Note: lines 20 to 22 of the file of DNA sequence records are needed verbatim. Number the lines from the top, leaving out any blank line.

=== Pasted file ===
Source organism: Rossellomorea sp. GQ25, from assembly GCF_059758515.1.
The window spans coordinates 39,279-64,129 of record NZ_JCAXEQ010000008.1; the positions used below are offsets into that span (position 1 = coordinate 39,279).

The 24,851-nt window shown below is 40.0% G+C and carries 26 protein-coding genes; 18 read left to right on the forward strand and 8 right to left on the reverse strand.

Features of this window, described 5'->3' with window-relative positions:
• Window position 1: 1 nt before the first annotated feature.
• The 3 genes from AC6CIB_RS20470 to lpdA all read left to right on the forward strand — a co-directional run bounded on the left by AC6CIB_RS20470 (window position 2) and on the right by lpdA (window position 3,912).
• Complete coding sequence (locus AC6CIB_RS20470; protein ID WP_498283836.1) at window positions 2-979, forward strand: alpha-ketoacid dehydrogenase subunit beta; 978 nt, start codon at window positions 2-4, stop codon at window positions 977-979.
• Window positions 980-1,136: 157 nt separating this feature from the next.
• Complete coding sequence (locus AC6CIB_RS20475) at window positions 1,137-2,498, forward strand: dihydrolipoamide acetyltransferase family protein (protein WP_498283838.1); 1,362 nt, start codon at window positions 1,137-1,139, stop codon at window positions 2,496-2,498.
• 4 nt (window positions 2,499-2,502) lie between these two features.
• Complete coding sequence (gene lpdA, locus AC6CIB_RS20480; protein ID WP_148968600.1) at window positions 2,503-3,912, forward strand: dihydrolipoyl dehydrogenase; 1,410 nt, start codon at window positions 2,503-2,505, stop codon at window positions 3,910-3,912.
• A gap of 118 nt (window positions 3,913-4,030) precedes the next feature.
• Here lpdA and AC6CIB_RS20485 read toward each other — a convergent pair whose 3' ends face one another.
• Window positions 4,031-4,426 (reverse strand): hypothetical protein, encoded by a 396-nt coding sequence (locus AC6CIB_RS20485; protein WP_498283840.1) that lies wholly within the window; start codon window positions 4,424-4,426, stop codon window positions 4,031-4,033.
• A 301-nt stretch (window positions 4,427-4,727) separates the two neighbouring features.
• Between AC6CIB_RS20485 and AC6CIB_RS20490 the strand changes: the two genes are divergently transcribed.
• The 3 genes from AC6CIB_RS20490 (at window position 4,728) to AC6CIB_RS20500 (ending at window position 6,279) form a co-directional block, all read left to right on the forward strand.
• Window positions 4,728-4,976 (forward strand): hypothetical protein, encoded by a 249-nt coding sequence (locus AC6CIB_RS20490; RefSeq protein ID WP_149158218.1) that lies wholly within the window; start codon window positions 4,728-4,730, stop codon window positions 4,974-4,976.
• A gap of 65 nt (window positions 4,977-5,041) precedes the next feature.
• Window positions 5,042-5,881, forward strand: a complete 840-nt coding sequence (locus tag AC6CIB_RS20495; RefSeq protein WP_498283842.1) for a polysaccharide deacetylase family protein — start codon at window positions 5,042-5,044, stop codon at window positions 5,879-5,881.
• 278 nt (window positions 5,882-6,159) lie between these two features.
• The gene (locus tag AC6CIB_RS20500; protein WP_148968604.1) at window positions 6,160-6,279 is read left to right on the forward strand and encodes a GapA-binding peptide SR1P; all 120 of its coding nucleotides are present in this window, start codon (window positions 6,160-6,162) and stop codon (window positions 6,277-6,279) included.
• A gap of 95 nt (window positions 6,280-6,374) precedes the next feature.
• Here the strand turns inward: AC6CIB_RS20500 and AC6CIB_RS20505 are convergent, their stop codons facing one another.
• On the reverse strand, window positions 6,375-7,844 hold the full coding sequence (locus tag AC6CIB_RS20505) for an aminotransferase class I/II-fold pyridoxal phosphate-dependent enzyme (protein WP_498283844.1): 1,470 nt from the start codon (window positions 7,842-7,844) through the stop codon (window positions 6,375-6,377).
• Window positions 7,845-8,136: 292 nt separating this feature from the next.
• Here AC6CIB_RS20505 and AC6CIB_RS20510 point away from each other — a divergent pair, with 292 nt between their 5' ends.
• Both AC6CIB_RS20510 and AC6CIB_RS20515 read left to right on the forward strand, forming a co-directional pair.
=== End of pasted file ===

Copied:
• Window positions 5,042-5,881, forward strand: a complete 840-nt coding sequence (locus tag AC6CIB_RS20495; RefSeq protein WP_498283842.1) for a polysaccharide deacetylase family protein — start codon at window positions 5,042-5,044, stop codon at window positions 5,879-5,881.
• 278 nt (window positions 5,882-6,159) lie between these two features.
• The gene (locus tag AC6CIB_RS20500; protein WP_148968604.1) at window positions 6,160-6,279 is read left to right on the forward strand and encodes a GapA-binding peptide SR1P; all 120 of its coding nucleotides are present in this window, start codon (window positions 6,160-6,162) and stop codon (window positions 6,277-6,279) included.